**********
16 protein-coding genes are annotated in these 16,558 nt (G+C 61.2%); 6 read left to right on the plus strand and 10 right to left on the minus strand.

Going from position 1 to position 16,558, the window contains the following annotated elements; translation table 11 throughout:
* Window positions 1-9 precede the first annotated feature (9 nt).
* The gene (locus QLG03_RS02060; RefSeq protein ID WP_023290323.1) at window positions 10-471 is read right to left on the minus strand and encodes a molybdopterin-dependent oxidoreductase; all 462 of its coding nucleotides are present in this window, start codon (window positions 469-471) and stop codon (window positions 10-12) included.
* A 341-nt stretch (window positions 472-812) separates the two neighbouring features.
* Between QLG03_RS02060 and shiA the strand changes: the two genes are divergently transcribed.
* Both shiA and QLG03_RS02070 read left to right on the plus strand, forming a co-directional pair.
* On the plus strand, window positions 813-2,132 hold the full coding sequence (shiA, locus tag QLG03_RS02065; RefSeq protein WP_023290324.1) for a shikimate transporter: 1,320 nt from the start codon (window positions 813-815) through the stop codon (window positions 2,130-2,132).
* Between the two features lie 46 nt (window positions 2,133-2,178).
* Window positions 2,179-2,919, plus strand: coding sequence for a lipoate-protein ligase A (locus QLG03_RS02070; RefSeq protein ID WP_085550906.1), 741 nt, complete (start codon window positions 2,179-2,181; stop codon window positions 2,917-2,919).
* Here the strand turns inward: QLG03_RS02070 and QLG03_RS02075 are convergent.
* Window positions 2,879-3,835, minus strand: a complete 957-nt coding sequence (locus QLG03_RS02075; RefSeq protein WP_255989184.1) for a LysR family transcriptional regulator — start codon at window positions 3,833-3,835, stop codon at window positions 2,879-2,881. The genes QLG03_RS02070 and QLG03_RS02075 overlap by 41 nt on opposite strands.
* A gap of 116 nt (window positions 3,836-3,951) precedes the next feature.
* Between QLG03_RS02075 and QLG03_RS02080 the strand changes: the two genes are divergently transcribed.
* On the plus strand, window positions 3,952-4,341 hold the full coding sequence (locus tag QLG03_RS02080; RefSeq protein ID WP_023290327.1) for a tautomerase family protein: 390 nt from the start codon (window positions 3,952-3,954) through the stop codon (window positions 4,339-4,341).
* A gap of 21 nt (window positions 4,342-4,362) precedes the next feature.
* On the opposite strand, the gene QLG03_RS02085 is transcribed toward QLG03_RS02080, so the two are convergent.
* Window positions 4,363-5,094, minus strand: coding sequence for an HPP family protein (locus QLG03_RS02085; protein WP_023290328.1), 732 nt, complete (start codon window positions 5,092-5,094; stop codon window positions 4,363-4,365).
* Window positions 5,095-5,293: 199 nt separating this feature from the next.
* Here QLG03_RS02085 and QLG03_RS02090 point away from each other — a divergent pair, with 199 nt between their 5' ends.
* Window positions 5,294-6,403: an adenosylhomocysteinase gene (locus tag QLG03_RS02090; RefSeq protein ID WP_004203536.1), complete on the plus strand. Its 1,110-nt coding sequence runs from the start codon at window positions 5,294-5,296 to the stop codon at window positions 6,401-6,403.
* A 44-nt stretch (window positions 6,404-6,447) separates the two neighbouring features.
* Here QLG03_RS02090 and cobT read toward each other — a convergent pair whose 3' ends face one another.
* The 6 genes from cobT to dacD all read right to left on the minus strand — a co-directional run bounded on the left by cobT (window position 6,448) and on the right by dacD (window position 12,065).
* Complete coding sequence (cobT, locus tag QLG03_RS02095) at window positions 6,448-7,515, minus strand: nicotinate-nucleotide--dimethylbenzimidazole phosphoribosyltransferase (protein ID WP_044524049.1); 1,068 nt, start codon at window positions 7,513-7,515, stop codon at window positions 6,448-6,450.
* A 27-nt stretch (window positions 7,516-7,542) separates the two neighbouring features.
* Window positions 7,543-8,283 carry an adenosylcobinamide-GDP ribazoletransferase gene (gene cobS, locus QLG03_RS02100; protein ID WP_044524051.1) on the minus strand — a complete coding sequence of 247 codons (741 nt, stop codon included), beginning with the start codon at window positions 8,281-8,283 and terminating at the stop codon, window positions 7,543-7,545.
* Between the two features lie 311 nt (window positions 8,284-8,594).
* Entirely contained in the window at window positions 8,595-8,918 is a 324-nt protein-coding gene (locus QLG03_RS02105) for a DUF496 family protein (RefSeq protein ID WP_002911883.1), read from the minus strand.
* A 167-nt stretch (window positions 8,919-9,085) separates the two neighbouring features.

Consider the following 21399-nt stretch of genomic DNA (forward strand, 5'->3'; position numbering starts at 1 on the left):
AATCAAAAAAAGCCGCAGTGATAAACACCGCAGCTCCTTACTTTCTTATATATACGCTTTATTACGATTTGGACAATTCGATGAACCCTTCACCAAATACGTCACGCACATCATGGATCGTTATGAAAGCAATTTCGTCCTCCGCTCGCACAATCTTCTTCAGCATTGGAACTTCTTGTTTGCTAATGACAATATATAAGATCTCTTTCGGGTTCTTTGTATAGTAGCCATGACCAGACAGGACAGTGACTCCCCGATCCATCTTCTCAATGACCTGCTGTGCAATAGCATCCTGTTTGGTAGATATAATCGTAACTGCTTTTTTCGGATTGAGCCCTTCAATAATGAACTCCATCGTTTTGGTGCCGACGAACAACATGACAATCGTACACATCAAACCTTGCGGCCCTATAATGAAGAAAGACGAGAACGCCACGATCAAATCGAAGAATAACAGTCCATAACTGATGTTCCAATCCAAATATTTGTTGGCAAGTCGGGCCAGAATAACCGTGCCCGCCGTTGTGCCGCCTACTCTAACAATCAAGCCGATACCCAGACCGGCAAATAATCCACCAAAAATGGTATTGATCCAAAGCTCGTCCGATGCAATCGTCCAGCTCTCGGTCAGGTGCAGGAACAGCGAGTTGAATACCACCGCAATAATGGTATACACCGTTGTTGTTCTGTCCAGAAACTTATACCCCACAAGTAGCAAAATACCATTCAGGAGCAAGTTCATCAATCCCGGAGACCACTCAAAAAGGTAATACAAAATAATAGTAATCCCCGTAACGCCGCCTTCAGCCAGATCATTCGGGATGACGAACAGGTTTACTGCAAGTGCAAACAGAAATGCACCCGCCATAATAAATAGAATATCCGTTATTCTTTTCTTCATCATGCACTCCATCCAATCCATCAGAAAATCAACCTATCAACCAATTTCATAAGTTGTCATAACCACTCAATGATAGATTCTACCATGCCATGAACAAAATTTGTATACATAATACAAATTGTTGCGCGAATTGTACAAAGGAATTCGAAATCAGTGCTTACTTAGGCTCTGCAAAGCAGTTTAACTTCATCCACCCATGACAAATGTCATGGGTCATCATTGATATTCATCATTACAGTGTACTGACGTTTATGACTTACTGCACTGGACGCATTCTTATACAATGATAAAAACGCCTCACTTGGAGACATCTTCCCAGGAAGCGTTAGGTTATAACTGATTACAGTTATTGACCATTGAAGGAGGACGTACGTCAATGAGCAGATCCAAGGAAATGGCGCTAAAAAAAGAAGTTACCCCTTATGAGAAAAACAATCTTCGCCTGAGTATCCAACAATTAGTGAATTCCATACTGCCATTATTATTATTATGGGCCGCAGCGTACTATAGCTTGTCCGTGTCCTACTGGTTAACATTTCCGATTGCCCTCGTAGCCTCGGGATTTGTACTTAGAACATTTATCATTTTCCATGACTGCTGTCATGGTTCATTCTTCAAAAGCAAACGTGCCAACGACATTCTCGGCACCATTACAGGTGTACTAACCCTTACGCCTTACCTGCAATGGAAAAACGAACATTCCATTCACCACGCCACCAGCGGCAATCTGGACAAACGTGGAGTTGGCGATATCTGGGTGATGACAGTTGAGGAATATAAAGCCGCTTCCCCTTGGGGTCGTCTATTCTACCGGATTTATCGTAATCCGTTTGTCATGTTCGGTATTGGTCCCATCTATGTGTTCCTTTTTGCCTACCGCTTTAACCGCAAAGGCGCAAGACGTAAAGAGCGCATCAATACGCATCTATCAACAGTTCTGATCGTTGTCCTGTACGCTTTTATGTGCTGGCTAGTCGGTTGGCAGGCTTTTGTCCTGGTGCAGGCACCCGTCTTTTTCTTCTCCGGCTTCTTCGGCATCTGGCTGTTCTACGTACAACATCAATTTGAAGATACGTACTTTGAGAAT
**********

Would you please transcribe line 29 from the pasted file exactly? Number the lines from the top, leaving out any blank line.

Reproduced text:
* Entirely contained in the window at window positions 8,595-8,918 is a 324-nt protein-coding gene (locus QLG03_RS02105) for a DUF496 family protein (RefSeq protein ID WP_002911883.1), read from the minus strand.